Keldon Johnson: Analyzing His Development and Future with the Spurs

Prior to to the last game the San Antonio Spurs played, rookie Keldon Johnson had logged just 12 minutes in the NBA. Against the Oklahoma City Thunder, Johnson played 13 minutes and took advantage of the opportunity. The first round draft pick finished the game with nine points, three rebounds and three assists, while exhibiting an exciting amount of potential.

While Johnson hasn’t done much in San Antonio, he’s quietly having a good season in Austin. In the G League, Johnson is averaging 20.3 points on 53.1% shooting, along with 5.6 rebounds and 2.2 assists in 30.2 minutes per game.

After being taken with the 29th pick in the 2019 NBA Draft, it didn’t take long for Johnson to grab the attention of the Spurs coaching staff. Following an impressive summer league performance, head coach Becky Hammon lavished him with praise. According to Hammon, she believes that Johnson could be the steal of the draft.

The G League allows players the chance to work on underdeveloped aspects of their games. With regard to Johnson, he has been able to play with the ball in his hands more than he did in college and the results have been encouraging.

Keldon Johnson’s Expanding Game

Johnson is a solid athlete who possesses good straight-line speed, which he has used to consistently get to the rim and finish at the G League level. His size and strength has allowed him to finish through contact. Johnson plays with a consistently high energy level, even getting a number of baskets via the offensive glass. He has shown the most growth attacking closeouts and navigating around screens with the ball in his hands.

While Johnson has taken steps to expand his game, one aspect has seemingly regressed. Last season at Kentucky, Johnson shot an impressive 38.1% on 3.2 three-point attempts per game. This season in Austin, he has shot just 21.3% on 3.1 attempts per game.

Some of Johnson’s shooting struggles can perhaps be attributed to having the ball more. At Kentucky, he played primarily off the ball, spotting up and moving around screens to get open. He has a much more demanding role in Austin, as evidenced by his 26.5% usage rate.

Should Johnson’s shooting not return to form, it would obviously hamper his effectiveness as NBA player. If it does, however, Johnson could prove to be a solid two-way player.

Offensively, it’s unlikely the Johnson will handle the ball in the NBA nearly as much as he does in the G League. That said, getting him comfortable with the ball in his hands can only be beneficial to his development. San Antonio took a similar approach with Kawhi Leonard during the summer league of 2012. While it’s unrealistic to expect Johnson to follow the same trajectory, they were drafted to play similar roles. If Johnson’s shooting returns to form, he could potentially outgrow his projected 3-and-D role — much like Leonard did.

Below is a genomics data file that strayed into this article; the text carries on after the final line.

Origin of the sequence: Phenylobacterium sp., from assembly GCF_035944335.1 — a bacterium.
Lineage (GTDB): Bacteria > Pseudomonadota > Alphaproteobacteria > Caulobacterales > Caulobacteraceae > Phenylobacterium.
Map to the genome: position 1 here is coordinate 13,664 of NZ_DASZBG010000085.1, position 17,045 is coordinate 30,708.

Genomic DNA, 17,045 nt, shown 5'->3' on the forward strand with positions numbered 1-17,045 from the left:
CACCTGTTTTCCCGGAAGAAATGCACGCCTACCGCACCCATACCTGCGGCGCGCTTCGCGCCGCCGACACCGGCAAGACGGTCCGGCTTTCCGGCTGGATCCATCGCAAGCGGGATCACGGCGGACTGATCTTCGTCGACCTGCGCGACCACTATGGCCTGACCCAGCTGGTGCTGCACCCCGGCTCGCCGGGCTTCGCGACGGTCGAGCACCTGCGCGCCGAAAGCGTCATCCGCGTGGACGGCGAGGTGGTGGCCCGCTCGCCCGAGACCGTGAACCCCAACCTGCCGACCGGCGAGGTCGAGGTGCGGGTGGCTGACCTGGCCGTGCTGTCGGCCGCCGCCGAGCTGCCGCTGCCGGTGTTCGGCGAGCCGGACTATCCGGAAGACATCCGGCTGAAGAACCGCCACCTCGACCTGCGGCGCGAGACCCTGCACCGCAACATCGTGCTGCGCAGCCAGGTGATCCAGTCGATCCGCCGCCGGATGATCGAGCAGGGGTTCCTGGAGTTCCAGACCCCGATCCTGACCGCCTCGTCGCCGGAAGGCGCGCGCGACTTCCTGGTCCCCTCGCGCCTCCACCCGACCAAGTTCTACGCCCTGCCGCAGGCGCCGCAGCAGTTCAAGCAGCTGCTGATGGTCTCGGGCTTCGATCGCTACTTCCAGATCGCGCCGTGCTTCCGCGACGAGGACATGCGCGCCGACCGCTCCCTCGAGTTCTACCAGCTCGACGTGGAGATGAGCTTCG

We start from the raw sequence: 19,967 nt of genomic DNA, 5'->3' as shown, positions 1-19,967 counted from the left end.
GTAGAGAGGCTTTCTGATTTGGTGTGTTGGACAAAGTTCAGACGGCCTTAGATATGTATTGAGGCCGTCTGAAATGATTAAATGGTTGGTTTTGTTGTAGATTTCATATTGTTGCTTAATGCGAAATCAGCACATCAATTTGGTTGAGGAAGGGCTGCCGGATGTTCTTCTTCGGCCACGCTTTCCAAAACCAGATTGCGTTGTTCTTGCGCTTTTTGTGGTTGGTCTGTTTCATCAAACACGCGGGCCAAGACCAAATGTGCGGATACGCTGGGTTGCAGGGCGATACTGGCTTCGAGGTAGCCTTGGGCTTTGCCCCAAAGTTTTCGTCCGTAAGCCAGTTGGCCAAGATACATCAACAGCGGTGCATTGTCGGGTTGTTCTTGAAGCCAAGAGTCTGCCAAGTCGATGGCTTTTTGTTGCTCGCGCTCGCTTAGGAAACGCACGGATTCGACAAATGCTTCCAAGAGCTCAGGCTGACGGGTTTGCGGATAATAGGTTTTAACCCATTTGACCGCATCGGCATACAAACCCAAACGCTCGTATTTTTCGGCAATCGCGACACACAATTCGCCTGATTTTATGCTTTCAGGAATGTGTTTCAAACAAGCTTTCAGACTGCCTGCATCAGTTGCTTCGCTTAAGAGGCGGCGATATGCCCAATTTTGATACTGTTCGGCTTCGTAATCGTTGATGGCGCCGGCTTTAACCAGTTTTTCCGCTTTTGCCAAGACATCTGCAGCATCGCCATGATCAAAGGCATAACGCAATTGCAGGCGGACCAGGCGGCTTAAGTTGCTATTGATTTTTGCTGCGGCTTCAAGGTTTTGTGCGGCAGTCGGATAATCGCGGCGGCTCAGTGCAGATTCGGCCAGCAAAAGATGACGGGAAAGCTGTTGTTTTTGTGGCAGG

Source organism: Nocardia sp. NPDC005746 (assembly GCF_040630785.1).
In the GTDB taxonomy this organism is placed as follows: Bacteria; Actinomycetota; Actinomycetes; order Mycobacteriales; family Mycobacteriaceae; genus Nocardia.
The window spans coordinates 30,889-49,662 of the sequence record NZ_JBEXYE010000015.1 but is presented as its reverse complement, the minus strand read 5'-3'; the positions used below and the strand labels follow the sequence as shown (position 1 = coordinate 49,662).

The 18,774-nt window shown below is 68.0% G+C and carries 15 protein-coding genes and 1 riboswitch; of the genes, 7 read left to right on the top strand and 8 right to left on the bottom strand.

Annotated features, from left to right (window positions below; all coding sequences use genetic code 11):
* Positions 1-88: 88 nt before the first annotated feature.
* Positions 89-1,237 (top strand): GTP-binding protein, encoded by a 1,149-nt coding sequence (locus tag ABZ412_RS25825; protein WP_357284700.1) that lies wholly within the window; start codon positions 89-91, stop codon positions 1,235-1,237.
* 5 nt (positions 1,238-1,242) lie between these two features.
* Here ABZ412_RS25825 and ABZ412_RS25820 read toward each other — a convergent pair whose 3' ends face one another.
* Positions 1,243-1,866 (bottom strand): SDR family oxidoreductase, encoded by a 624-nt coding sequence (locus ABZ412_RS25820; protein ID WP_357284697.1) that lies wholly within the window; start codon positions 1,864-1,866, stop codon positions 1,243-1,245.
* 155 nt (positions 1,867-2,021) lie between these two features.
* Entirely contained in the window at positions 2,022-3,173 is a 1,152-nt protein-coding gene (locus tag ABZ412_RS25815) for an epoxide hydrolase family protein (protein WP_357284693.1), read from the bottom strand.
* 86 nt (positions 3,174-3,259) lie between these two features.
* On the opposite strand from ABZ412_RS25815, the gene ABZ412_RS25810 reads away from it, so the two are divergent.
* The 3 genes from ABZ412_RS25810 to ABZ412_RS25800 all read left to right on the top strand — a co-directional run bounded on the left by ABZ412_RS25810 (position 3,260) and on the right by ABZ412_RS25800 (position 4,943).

On defense, Johnson has the tools to be very effective at the next level. Standing at 6-foot-5 with a 6-foot-9 wingspan, he has a natural tenacity that should allow him to be a downright irritating defender.

In today’s positionless NBA, Johnson appears capable of harassing assignments at any wing position with his strength, length and physicality. For a player who is only 20 years old, he is surprisingly competitive on that end. It isn’t too difficult to imagine him becoming an above average defensive player.

When Will Keldon Johnson Crack The Rotation?

Given San Antonio’s lack of traditional wings, Johnson has a chance to be the closest thing the Spurs have to a true small forward. He could enter the rotation as soon as next season. However, the size of his role depends on what the Spurs do in the offseason.

San Antonio could have significant roster turnover, including the likes of Bryn Forbes, Marco Belinelli and even DeMar DeRozan. If Forbes and Belinelli leave, Lonnie Walker IV could vacate his current backup small forward role and move into a starting role.

In the above scenario, Johnson could backup DeRozan next season and play a small but consistent role. That said, if DeRozan leaves in the summer as well, Johnson would have a chance to play a substantial role next season.

In the meantime, with the Spurs unlikely to make the playoffs, Johnson could see more playing time in the season’s final 26 games. If his three-point shooting accuracy returns and if what he’s doing in Austin translates to San Antonio, the Spurs could have another draft steal on their hands.